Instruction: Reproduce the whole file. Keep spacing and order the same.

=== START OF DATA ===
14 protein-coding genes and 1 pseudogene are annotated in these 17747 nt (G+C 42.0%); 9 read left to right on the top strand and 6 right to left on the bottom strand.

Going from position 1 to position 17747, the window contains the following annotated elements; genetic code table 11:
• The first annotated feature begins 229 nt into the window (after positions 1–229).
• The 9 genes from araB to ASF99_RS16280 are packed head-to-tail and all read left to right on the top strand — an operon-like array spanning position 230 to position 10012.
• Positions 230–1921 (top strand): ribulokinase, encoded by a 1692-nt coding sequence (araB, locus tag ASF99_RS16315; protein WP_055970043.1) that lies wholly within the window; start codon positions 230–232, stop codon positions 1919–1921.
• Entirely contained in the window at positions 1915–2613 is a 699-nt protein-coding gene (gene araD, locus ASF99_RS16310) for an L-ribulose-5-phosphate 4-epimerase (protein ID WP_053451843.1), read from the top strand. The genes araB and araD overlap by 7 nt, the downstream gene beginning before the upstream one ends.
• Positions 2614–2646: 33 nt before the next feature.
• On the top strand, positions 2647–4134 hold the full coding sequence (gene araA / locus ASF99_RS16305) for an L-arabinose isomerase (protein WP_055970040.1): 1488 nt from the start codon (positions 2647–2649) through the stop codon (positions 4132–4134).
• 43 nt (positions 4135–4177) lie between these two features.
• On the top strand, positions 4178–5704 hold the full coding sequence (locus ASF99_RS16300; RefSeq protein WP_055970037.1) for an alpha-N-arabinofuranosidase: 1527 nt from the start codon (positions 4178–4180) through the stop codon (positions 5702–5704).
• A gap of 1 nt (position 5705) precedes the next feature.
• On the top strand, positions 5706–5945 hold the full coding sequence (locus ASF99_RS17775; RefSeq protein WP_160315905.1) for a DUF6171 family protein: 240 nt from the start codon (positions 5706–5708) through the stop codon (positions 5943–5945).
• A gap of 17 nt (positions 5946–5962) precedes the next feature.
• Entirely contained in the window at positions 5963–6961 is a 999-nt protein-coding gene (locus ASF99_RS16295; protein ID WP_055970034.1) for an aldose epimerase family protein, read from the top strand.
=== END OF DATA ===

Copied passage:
14 protein-coding genes and 1 pseudogene are annotated in these 17747 nt (G+C 42.0%); 9 read left to right on the top strand and 6 right to left on the bottom strand.

Going from position 1 to position 17747, the window contains the following annotated elements; genetic code table 11:
• The first annotated feature begins 229 nt into the window (after positions 1–229).
• The 9 genes from araB to ASF99_RS16280 are packed head-to-tail and all read left to right on the top strand — an operon-like array spanning position 230 to position 10012.
• Positions 230–1921 (top strand): ribulokinase, encoded by a 1692-nt coding sequence (araB, locus tag ASF99_RS16315; protein WP_055970043.1) that lies wholly within the window; start codon positions 230–232, stop codon positions 1919–1921.
• Entirely contained in the window at positions 1915–2613 is a 699-nt protein-coding gene (gene araD, locus ASF99_RS16310) for an L-ribulose-5-phosphate 4-epimerase (protein ID WP_053451843.1), read from the top strand. The genes araB and araD overlap by 7 nt, the downstream gene beginning before the upstream one ends.
• Positions 2614–2646: 33 nt before the next feature.
• On the top strand, positions 2647–4134 hold the full coding sequence (gene araA / locus ASF99_RS16305) for an L-arabinose isomerase (protein WP_055970040.1): 1488 nt from the start codon (positions 2647–2649) through the stop codon (positions 4132–4134).
• 43 nt (positions 4135–4177) lie between these two features.
• On the top strand, positions 4178–5704 hold the full coding sequence (locus ASF99_RS16300; RefSeq protein WP_055970037.1) for an alpha-N-arabinofuranosidase: 1527 nt from the start codon (positions 4178–4180) through the stop codon (positions 5702–5704).
• A gap of 1 nt (position 5705) precedes the next feature.
• On the top strand, positions 5706–5945 hold the full coding sequence (locus ASF99_RS17775; RefSeq protein WP_160315905.1) for a DUF6171 family protein: 240 nt from the start codon (positions 5706–5708) through the stop codon (positions 5943–5945).
• A gap of 17 nt (positions 5946–5962) precedes the next feature.
• Entirely contained in the window at positions 5963–6961 is a 999-nt protein-coding gene (locus ASF99_RS16295; protein ID WP_055970034.1) for an aldose epimerase family protein, read from the top strand.